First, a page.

Happy Summer Solstice reader(s)! The inspiration for today’s writing prompt is quote found here (http://writingprompts.tumblr.com/image/50655156811). “Stick a shovel into the ground almost anywhere and some horrible thing or other will come to light. Good for trade, we thrive on bones; without them there'd be no stories.”
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Though she could not see them in the pale light of the moon she knew the palms of her hands were covered in blisters. Puss-filled sores pushing their way up through her skin would eventually burst leaving her flesh raw and bleeding, but she would not stop.
Though the muscles in her back and shoulders burned and cramped, contorting her already hunched back; she would not stop.
Though the shovel’s dull blade barely managed to plunge deeper into the hard earth below the headstone, and the wooden handle splintered with every whack, she could not stop.
Hours passed in the darkness. The sounds of her digging as rhythmic and steady as a ticking clock . When the shovel broke off its handle she fell to her hands and knees and used the spade to scoop the dirt. Slow work. Soon that was not enough either. With a curse she threw the useless metal aside and clawed at the dirt. Fingertips scraped the ground until her nails ripped off and bits of dirt jammed into her skin. She only stopped to wipe the sweat from her forehead otherwise it would drip into her eyes and sting. A delay she could not afford.
At some point the pain in her body grew so intense she crawled to the corner to vomit. It had been a while since her last meal, and save for a small amount of bile she mostly dry heaved. She spat the remaining acid that burned her teeth and went back to work.
Never as she struggled did she worry it would not be there. This was why she chose this spot in the middle of nowhere all those years ago. The road to get out to the house was so grown over with weeds it would have been a challenge for anyone to follow it. But not to her. The long abandoned house had not changed. Time had not weathered it as it had her.
Eventually she could no longer hold up her body. Too consumed to remember water or food, she collapsed. The hole was wide enough now that she could lay out comfortably. She rolled on to her back to watch the stars. One hand still slowly, as though it had a mind of its own, continued to paw at the ground. The stars out there were so many she couldn’t tell a wisp of cloud from a galaxy. These had not changed either from when her and her brother would watch them.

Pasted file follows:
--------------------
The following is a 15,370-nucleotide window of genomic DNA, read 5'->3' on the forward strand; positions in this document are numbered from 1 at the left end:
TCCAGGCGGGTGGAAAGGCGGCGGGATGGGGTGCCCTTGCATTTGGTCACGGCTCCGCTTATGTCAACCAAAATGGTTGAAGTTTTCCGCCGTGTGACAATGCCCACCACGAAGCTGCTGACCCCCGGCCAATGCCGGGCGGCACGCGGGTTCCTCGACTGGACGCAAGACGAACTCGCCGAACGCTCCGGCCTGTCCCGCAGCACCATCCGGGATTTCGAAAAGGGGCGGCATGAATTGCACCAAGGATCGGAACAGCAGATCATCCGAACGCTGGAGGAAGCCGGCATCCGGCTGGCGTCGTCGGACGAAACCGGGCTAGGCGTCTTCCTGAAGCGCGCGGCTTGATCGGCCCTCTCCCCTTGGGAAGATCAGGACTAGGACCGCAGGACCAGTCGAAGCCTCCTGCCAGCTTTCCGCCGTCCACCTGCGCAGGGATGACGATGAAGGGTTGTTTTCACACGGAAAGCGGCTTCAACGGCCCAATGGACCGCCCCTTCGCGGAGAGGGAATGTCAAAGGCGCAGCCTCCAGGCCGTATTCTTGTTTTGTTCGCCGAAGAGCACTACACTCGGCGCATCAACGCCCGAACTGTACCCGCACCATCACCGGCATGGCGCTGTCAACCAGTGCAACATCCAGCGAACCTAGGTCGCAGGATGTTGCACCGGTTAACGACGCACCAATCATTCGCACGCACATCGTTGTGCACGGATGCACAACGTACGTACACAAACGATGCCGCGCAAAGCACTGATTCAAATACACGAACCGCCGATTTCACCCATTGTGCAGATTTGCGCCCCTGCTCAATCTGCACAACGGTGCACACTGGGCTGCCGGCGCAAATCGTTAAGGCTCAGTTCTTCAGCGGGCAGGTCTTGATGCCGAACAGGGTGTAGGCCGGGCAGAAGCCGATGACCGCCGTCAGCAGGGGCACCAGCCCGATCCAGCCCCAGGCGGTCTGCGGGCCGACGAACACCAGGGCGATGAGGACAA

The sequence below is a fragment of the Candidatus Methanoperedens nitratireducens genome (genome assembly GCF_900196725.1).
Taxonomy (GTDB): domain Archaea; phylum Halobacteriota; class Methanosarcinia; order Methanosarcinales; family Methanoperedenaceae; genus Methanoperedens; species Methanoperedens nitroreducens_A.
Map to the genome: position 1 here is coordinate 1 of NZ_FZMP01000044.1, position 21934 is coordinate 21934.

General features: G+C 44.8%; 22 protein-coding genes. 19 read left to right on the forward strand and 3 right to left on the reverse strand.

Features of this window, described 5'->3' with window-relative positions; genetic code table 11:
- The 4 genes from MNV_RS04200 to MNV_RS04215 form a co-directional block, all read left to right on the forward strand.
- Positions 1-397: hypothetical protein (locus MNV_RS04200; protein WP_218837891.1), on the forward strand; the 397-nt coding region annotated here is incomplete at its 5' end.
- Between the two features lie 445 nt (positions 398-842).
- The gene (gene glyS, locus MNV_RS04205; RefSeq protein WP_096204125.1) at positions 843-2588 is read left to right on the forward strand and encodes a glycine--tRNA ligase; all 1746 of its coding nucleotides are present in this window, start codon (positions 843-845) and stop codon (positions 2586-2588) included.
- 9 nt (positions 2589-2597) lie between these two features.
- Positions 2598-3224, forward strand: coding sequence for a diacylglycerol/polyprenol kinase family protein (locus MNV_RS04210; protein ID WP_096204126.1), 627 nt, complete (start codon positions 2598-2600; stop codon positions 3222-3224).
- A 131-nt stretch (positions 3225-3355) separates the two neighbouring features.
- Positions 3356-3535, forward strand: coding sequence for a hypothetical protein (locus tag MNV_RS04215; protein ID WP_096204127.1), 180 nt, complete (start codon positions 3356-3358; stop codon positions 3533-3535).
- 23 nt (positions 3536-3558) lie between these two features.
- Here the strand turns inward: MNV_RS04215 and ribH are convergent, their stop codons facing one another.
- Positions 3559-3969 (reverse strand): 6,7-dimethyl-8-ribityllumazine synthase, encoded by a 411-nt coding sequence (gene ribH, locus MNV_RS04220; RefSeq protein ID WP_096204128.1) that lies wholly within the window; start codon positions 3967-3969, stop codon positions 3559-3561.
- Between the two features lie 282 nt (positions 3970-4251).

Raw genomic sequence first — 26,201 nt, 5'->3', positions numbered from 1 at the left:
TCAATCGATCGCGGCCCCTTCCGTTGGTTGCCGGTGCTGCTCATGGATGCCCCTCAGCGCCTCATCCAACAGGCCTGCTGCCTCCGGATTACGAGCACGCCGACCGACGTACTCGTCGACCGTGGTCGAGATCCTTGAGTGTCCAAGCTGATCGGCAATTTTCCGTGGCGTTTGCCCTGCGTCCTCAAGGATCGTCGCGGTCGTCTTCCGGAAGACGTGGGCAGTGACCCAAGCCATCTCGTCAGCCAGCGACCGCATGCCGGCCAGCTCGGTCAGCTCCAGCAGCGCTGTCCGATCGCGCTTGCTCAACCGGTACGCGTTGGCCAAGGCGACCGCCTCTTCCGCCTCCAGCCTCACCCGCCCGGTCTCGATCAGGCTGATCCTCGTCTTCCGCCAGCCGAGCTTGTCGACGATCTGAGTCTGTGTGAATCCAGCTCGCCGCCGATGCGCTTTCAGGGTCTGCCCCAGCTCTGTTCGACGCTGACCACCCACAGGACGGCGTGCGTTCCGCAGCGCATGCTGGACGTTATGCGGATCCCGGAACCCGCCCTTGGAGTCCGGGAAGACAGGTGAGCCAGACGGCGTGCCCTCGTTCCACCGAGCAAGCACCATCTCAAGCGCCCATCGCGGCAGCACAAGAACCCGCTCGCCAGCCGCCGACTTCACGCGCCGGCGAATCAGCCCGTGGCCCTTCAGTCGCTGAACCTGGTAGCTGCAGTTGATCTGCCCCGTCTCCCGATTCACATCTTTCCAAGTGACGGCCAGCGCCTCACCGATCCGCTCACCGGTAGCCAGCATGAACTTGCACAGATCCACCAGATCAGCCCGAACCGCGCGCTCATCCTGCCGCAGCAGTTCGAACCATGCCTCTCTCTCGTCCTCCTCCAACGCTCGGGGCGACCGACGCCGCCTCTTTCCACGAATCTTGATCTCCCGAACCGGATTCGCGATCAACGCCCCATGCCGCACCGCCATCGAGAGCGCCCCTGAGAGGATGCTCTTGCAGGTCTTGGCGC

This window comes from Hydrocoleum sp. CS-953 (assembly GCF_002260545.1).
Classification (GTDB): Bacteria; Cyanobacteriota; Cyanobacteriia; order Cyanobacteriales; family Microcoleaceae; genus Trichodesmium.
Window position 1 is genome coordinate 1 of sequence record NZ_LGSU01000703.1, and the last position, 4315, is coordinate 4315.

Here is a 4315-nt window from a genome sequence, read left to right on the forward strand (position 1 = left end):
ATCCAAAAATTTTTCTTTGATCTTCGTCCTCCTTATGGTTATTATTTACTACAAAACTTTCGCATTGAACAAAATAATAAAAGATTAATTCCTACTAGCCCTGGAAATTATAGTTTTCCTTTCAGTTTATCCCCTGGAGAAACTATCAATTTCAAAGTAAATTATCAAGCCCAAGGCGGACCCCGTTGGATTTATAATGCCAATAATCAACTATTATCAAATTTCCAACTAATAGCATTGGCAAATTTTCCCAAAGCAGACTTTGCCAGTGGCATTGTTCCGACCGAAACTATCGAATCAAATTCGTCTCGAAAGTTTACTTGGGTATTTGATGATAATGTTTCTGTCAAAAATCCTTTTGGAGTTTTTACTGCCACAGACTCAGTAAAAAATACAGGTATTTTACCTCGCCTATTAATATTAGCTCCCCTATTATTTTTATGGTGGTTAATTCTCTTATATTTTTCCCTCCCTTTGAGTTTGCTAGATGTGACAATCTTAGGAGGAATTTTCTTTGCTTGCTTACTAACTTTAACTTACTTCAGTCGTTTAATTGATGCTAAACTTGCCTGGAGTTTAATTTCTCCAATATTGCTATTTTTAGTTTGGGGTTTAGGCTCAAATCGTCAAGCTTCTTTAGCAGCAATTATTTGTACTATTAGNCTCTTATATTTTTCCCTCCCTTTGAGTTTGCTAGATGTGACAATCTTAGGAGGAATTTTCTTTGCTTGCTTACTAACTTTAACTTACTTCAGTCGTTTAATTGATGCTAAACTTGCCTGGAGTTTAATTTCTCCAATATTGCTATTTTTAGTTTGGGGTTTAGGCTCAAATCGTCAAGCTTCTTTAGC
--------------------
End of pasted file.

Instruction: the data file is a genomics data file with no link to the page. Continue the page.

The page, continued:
A smile split her cracked lips as she thought of the stories he would tell her of great men and gods who earned their place among the heavens. She searched hoping to find his constellation through blurred vision.
The silhouette of a young boy appeared over the edge of the hole looking down at her. “What in the hell are you doin’ down there?”
“I’m tryin’ to find it.” She whispered though she couldn’t be sure if she had actually said the words out loud.
“You think I care about some silly kid’s toy?”
The silhouette disappeared replaced by swaying tree tops.
She tucked into a fetal position and sobbed. Dirt filled her mouth as she wailed. Her knobby, curled hands could no longer make fists, but still she beat the ground only stopping when she heard a hollow, tinny echo.
Adrenaline surged, giving the final burst she needed to finish the job. Tears streamed down her face as she picked up the rusted box out of the dirt. Her shaking hand softly brushed off the lid before opening it.
A cloud passed over her only light source so she could not see it, but it felt familiar between her fingers. Exhaustion consumed her and she closed her eyes for a quick nap, the small treasure tucked against her heart.
“Well come on, I don’t have all day.” His voice woke her up.
“Your back.” Her voice came out clear and vital.
“Yeah well I thought you could use some help out of this hole.”
Looking around, in the early light of dawn she could see just how deep down she was. He reached out a hand, “Listen, I haven’t got all day.”
She grabbed his hand, hesitant that his small frame wouldn’t support getting her out, but when she reached for him she saw only young, smooth skin. Worry melted away and she hopped right out of the hole.
“I told you I don’t care about some dumb toy.” But he smiled and tucked her gift into his faded overalls.
“Well, now you can stop looking for it.” She hesitated a minute, feeling as though she forgot something.
She turned to go back when he grabbed her hand, “Don’t worry about that. I’ve got something real neat to show you. Race you!”
Before she could agree he was already off, “Cheater!” she yelled as she chased after him into the bright morning sun.